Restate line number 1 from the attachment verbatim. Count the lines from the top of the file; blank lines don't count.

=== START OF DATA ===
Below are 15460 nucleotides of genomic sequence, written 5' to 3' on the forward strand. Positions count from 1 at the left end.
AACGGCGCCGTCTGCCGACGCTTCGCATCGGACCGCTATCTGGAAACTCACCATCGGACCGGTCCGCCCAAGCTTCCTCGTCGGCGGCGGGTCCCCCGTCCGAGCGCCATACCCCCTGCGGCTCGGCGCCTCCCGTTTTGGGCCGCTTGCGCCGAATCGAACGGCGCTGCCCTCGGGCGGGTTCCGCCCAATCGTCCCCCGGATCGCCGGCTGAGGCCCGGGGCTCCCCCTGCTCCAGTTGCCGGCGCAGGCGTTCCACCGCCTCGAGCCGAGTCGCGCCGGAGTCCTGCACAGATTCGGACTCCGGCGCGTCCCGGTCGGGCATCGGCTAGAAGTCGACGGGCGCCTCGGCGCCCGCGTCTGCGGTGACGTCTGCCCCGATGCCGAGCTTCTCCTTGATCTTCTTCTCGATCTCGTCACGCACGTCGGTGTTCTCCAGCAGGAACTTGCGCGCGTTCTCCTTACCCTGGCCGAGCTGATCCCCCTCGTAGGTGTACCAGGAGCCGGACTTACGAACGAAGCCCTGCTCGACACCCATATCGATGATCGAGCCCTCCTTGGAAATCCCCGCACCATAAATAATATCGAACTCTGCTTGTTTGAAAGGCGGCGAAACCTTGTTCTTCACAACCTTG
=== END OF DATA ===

Below are 15460 nucleotides of genomic sequence, written 5' to 3' on the forward strand. Positions count from 1 at the left end.